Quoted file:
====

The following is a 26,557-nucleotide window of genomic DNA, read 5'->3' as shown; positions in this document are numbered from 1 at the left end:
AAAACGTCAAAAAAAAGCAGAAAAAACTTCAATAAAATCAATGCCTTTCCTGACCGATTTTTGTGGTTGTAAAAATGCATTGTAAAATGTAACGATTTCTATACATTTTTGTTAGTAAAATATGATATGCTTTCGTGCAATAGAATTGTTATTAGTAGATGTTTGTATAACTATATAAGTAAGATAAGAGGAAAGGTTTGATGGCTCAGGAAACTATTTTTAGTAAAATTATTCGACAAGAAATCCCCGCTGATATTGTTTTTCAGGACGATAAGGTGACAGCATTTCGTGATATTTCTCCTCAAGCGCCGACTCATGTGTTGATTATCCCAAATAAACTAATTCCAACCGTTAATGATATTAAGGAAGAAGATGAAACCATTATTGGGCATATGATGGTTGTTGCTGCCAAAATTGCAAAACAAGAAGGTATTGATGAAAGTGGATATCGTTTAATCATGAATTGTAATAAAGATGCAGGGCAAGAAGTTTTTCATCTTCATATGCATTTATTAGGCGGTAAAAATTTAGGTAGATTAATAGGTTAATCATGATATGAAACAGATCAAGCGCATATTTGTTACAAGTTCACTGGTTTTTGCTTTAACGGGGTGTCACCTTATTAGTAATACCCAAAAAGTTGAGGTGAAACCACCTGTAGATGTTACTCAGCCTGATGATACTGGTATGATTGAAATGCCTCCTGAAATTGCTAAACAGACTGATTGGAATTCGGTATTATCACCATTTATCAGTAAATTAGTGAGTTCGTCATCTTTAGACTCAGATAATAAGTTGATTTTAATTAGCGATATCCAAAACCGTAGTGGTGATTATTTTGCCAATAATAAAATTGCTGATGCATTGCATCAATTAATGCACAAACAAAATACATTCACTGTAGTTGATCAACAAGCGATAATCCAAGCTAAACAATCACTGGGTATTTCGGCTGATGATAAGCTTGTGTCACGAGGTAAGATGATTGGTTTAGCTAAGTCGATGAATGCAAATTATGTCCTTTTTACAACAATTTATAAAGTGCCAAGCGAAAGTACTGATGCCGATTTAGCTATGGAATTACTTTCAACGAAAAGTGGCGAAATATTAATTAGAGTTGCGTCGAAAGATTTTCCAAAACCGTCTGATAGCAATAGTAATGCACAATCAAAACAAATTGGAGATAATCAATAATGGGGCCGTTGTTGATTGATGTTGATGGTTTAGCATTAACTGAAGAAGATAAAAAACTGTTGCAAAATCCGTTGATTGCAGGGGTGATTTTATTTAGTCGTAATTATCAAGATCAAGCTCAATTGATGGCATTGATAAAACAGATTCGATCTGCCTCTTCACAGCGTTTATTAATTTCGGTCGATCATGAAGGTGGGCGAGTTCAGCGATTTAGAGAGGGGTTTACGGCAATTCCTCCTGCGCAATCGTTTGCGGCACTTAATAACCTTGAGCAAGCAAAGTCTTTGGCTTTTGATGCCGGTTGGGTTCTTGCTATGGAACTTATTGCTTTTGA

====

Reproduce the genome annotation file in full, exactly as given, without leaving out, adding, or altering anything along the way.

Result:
The following is a 26,557-nucleotide window of genomic DNA, read 5'->3' as shown; positions in this document are numbered from 1 at the left end:
AAAACGTCAAAAAAAAGCAGAAAAAACTTCAATAAAATCAATGCCTTTCCTGACCGATTTTTGTGGTTGTAAAAATGCATTGTAAAATGTAACGATTTCTATACATTTTTGTTAGTAAAATATGATATGCTTTCGTGCAATAGAATTGTTATTAGTAGATGTTTGTATAACTATATAAGTAAGATAAGAGGAAAGGTTTGATGGCTCAGGAAACTATTTTTAGTAAAATTATTCGACAAGAAATCCCCGCTGATATTGTTTTTCAGGACGATAAGGTGACAGCATTTCGTGATATTTCTCCTCAAGCGCCGACTCATGTGTTGATTATCCCAAATAAACTAATTCCAACCGTTAATGATATTAAGGAAGAAGATGAAACCATTATTGGGCATATGATGGTTGTTGCTGCCAAAATTGCAAAACAAGAAGGTATTGATGAAAGTGGATATCGTTTAATCATGAATTGTAATAAAGATGCAGGGCAAGAAGTTTTTCATCTTCATATGCATTTATTAGGCGGTAAAAATTTAGGTAGATTAATAGGTTAATCATGATATGAAACAGATCAAGCGCATATTTGTTACAAGTTCACTGGTTTTTGCTTTAACGGGGTGTCACCTTATTAGTAATACCCAAAAAGTTGAGGTGAAACCACCTGTAGATGTTACTCAGCCTGATGATACTGGTATGATTGAAATGCCTCCTGAAATTGCTAAACAGACTGATTGGAATTCGGTATTATCACCATTTATCAGTAAATTAGTGAGTTCGTCATCTTTAGACTCAGATAATAAGTTGATTTTAATTAGCGATATCCAAAACCGTAGTGGTGATTATTTTGCCAATAATAAAATTGCTGATGCATTGCATCAATTAATGCACAAACAAAATACATTCACTGTAGTTGATCAACAAGCGATAATCCAAGCTAAACAATCACTGGGTATTTCGGCTGATGATAAGCTTGTGTCACGAGGTAAGATGATTGGTTTAGCTAAGTCGATGAATGCAAATTATGTCCTTTTTACAACAATTTATAAAGTGCCAAGCGAAAGTACTGATGCCGATTTAGCTATGGAATTACTTTCAACGAAAAGTGGCGAAATATTAATTAGAGTTGCGTCGAAAGATTTTCCAAAACCGTCTGATAGCAATAGTAATGCACAATCAAAACAAATTGGAGATAATCAATAATGGGGCCGTTGTTGATTGATGTTGATGGTTTAGCATTAACTGAAGAAGATAAAAAACTGTTGCAAAATCCGTTGATTGCAGGGGTGATTTTATTTAGTCGTAATTATCAAGATCAAGCTCAATTGATGGCATTGATAAAACAGATTCGATCTGCCTCTTCACAGCGTTTATTAATTTCGGTCGATCATGAAGGTGGGCGAGTTCAGCGATTTAGAGAGGGGTTTACGGCAATTCCTCCTGCGCAATCGTTTGCGGCACTTAATAACCTTGAGCAAGCAAAGTCTTTGGCTTTTGATGCCGGTTGGGTTCTTGCTATGGAACTTATTGCTTTTGA